North Sudan’s army battled southern-aligned troops across the volatile Southern Kordofan border state for a seventh day adding to tensions ahead of talks between the northern and southern leaders.
South Sudan is due to secede on July 9, but bloodshed along the ill-defined border over the last three weeks has raised fears the two long-standing rivals will return to open conflict.
North and south have yet to agree on a number of sensitive issues before the split, including how to share oil revenues, where to draw the common border and how to split national debt.
Tensions mounted after Khartoum sent tanks and troops into the contested Abyei region on May 21. Fighting broke out in oil-producing Southern Kordofan about two weeks later and has since intensified, with artillery and aircraft used, Reuters report.
The U.N. mission in Sudan, known as UNMIS, said residents were fleeing Southern Kordofan’s capital Kadugli on foot and in buses and trucks to escape the fighting.
Human Rights Watch and Amnesty International said in separate statements they had received reports northern forces were searching streets and houses in Kadugli and killing suspected SPLM supporters.
The northern army has previously blamed southern or southern-aligned groups for starting fighting in Southern Kordofan and elsewhere and says it does not target civilians.
“The security situation remains of great concern. Localised fighting, sporadic artillery fire and continuing military build-up were reported during the last 24 hours,” UNMIS spokesman Kouider Zerrouk said.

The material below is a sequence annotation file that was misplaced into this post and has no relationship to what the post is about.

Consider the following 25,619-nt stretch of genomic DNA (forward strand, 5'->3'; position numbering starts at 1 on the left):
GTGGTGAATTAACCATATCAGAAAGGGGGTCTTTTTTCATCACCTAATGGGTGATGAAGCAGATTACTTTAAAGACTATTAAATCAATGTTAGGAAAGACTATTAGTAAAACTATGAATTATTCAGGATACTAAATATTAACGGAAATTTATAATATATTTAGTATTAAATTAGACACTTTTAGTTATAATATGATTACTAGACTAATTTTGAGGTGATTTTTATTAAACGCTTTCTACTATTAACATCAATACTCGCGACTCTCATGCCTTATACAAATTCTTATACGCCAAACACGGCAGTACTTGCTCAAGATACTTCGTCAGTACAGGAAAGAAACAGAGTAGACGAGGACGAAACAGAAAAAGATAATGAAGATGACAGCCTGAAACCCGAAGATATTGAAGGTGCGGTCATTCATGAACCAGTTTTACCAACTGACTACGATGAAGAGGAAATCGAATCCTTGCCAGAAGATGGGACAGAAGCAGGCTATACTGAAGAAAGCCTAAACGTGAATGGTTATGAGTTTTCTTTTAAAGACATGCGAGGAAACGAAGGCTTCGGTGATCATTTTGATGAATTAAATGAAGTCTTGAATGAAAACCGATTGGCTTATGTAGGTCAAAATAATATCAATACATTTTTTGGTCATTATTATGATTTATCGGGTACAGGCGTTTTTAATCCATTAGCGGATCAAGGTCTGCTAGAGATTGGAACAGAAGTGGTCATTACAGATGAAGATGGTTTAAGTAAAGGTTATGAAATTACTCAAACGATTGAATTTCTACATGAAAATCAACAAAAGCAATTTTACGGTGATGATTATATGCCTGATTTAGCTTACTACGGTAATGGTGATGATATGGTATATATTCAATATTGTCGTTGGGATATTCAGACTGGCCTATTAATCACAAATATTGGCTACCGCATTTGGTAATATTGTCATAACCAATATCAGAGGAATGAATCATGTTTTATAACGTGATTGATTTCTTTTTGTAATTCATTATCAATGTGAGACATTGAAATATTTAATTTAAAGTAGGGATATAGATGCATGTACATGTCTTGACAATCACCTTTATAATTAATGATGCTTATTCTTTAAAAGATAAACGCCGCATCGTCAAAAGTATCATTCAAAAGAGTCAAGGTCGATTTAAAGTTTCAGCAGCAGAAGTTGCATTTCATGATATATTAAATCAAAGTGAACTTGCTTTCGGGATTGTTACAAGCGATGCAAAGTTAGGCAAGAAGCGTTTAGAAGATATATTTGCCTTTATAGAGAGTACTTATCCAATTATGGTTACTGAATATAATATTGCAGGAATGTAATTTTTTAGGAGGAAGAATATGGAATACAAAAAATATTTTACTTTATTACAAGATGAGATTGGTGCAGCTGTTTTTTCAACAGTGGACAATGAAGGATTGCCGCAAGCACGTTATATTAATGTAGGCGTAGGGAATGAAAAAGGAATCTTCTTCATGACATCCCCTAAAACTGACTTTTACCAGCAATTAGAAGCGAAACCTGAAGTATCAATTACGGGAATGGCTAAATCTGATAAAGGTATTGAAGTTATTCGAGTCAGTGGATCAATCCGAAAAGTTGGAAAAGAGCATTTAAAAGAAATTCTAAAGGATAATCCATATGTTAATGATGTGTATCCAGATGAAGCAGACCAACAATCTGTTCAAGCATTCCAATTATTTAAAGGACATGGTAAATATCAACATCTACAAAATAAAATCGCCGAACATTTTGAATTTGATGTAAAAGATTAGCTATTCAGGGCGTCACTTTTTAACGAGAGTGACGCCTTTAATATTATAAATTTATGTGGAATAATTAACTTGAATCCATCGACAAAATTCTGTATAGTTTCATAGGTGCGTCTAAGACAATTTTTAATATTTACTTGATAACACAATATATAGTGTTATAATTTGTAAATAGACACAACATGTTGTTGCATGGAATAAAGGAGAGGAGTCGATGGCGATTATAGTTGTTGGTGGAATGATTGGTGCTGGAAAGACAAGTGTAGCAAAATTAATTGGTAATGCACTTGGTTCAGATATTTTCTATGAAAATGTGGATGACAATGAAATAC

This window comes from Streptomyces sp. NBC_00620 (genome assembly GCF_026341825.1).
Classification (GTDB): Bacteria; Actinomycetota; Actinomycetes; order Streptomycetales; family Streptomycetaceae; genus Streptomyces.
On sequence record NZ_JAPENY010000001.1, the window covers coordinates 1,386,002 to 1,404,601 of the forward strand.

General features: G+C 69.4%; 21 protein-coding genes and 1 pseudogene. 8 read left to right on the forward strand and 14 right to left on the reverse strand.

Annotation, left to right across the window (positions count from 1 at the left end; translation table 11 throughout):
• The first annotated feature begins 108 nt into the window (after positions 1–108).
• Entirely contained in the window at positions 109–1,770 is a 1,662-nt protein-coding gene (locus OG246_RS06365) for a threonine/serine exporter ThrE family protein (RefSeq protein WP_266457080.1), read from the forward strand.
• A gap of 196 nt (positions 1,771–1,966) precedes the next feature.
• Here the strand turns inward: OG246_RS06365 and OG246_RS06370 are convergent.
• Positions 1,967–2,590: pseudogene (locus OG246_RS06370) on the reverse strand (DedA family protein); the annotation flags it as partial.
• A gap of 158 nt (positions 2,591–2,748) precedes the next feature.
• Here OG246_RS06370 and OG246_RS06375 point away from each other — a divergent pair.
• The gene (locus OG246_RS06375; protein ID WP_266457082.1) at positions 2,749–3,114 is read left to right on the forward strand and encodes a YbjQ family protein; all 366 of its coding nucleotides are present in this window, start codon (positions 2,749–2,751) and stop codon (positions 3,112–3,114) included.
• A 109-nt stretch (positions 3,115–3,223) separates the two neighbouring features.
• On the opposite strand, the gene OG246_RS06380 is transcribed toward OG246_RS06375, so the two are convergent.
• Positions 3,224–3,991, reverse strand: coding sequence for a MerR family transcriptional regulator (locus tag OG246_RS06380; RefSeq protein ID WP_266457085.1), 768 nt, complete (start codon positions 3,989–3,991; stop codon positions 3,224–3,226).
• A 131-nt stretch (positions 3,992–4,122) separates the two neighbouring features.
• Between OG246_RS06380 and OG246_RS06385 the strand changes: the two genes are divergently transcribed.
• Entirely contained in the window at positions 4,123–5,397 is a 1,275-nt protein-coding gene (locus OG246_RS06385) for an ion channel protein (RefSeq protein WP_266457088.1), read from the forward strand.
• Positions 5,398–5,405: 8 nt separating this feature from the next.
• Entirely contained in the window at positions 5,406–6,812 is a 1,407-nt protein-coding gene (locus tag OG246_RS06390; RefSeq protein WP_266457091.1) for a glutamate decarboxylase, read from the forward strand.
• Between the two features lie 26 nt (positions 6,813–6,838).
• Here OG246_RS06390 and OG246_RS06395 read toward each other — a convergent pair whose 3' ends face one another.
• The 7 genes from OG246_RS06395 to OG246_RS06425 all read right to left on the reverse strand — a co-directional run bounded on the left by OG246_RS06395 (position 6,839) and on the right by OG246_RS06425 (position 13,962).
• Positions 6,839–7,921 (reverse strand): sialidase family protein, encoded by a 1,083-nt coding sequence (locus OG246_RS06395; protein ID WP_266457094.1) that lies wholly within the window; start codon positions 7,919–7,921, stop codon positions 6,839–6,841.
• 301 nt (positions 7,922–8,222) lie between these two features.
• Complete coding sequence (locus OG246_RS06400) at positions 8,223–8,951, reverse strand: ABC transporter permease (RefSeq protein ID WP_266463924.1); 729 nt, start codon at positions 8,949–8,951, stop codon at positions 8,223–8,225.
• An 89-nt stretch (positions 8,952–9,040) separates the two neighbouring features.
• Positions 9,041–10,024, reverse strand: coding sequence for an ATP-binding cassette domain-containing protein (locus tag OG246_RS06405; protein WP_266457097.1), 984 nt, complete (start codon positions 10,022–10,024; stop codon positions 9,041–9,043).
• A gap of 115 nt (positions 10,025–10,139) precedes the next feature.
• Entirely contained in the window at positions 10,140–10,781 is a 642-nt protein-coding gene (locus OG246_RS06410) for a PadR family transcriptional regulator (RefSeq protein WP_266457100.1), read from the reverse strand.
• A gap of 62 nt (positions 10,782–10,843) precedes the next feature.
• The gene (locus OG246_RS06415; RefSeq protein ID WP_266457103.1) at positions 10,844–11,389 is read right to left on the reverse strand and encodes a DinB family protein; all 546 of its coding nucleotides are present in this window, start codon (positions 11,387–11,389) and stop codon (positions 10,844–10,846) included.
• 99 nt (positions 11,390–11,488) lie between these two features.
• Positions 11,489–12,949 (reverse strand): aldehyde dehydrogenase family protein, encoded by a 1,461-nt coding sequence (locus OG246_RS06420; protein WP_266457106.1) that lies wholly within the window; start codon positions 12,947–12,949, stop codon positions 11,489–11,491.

Analysts see Southern Kordofan as a flashpoint because it is home to thousands of fighters, many from the Nuba mountains region, who fought Khartoum during the civil war.
The state is important to the north because it has the most productive oil fields that will be left in its control after the split, which could see Khartoum lose some 75 percent of Sudan’s 500,000 barrels per day of oil output.
Gamr Dalman, media advisor to the head of the Southern Kordofan branch of the south’s dominant party the Sudan People’s Liberation Movement (SPLM), said the north had carried out dozens of air strikes across the state over the last three days.
He said fighters shot down two northern military aircraft — a MiG-23 and an Antonov — on Friday, but there was no independent corroboration of the report. No one from the northern military was immediately available to comment.
The United Nations has estimated that between 30,000 and 40,000 people have fled Kadugli alone. Dalman put the number of displaced in the state so far at 75,000.
Southerners voted to secede in a January plebiscite promised by a 2005 peace deal that ended the last civil war. North and south Sudan fought for all but a few years since 1955 over resources, ethnicity, religion and ideology.
UNMIS spokesman Zerrouk said Kadugli’s airport had been shut since Friday morning, and that the northern army was strengthening its positions in several locations in the state.
“The closure of the airport by the (northern Sudanese Armed Forces) SAF will dangerously hamper the U.N. humanitarian operations in Southern Kordofan, as thousands of civilians are in urgent need of emergency assistance,” he said.
Tensions have been high in Southern Kordofan since a northern ruling party member, wanted by the International Criminal Court on charges of war crimes in the western Darfur region, was named winner of a gubernatorial election last month.
The south said the voted was rigged, which the north denied.
Fighting in the state came about two weeks after Khartoum occupied the fertile, oil-producing Abyei region, which both north and south claim.
The north’s President Omar Hassan al-Bashir was scheduled to meet the south’s President Salva Kiir in the Ethiopian capital of Addis Ababa on Sunday to discuss Abyei’s status and other unresolved issues, officials said.
Ethiopian Prime Minister Meles Zenawi and former South African President Thabo Mbeki were also expected to participate.